Intellectual merit: Beets and roses are red for completely different reasons. Virtually all flowering plants contain one of two mutually exclusive red/purple pigment pathways, anthocyanins or betalains. The anthocyanin biosynthetic / regulatory network has been heavily studied and occurs in the vast majority of taxa including the major crop families: Poaceae (grasses), Brassicaceae (canola, mustards, cole crops), and Rosaceae (apples, pears, cherries). Betalains on the other hand are restricted to certain families of a single order, the Caryophyllales, where they assume the role of anthocyanin pigments in all biological contexts. These roles include attracting pollinators and seed dispersal agents, and as protective pigments during stress and aging. The betalain families contain crop species and ornamentals that are grown worldwide and form important staples in many agricultural economic systems, including Beets, Spinach, Amaranthus, Quinoa, and Prickly Pear cactus. This project is aimed at understanding the betalain biosynthetic and regulatory network at the molecular level and how pigment emergent properties are generated. While anthocyanins are based on the amino acid phenylalanine, while betalains derive from the animo acid tyrosine. Prior to the start of this project, the investigators identified a novel cytochrome P450 enzyme and a MYB-type transcription factor regulator that function in the betalain network. In particular, hypotheses will be tested regarding the identity of the last unknown betalain ring structure biosynthetic enzyme by silencing genes in beet to test their functions and beet gene expression in yeast to test function. One hypothesis is that betalains are regulated by the same set of interacting proteins that regulate the anthocyanin pigment pathway in other plants. The investigators will test this hypothesis using gene silencing and overexpression in beet. Anthocyanin pigments are regulated by well-characterized environmental signals. The hypothesis that betalains are regulated by these same signaling pathways will be tested. In order to ask the question about whether environmental signals work through increasing gene expression of the MYB regulator, plants will be treated with known elicitors and plant hormones, or nutrient deprivation (e.g. phosphate), and expression of all know betalain network genes will be measured. The hypothesis that the MYB regulator directly binds to cis regions of the betalain biosynthetic genes will be tested through protein-DNA binding assays.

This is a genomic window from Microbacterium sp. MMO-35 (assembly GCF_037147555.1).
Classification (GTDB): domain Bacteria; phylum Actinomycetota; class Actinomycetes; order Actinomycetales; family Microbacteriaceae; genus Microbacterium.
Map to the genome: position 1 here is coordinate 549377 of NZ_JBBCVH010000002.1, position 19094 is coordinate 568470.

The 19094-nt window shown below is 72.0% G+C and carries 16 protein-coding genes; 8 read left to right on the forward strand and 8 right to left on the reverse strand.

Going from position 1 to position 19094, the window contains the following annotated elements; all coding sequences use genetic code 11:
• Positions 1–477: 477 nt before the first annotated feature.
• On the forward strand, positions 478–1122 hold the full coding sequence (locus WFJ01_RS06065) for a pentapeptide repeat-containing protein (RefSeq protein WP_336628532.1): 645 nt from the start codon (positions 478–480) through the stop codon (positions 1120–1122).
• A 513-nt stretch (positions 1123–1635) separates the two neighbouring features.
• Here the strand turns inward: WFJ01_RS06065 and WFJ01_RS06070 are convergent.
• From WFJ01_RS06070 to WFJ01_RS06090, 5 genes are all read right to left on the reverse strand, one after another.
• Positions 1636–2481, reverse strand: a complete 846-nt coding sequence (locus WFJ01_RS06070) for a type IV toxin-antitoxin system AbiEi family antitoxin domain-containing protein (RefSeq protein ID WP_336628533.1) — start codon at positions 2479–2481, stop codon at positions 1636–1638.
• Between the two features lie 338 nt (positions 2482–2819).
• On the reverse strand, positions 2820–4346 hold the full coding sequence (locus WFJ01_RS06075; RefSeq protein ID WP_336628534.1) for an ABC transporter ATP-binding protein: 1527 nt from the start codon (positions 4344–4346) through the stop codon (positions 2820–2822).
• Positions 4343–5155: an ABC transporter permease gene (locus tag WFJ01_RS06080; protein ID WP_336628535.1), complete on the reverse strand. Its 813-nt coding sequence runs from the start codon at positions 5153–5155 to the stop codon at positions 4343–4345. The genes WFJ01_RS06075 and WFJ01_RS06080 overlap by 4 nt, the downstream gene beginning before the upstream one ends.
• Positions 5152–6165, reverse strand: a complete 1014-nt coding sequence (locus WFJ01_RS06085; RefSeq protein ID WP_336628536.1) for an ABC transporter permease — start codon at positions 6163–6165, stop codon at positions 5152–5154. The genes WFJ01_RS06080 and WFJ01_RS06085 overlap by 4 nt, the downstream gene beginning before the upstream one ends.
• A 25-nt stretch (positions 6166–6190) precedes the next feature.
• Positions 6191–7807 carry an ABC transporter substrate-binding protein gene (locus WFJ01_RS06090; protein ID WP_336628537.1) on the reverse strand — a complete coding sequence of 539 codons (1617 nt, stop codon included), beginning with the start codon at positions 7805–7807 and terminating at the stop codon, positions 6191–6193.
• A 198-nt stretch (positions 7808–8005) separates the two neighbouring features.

Broader impacts: This research will enhance our basic understanding of the control of plant secondary metabolic networks. Betalains are important dietary antioxidants with high human availability and this project will lead to an ability to manipulate this network and to move the pathway into heterologous systems. Eventual impacts include the ability to create crops that are more nutritious for humans and livestock. The project will provide excellent training for all levels of students. Integral to this project is a new inquiry-based Freshman Research Initiative stream for 30+ students that emphasizes creative and critical thinking within science. Students receive lecture-based training in hypothesis building and testing, data collection, record-keeping, statistical analysis, and ethical research standards. In the spring, students enter the stream for two semesters of hands-on self-directed research. For the past ten years, all lab members, including undergrad and grad students, have participated in judging yearly science fairs at local elementary schools, including interactive interviews of the elementary students. For the past six years, the PI and his graduate students have conducted prefair outreach workshops at the schools. This past year, 3 graduate students, about 180 4th and 5th graders, and 6 teachers participated in the workshop on hypothesis driven scientific method, project conception, and project execution. This outreach activity will continue throughout the period of this project.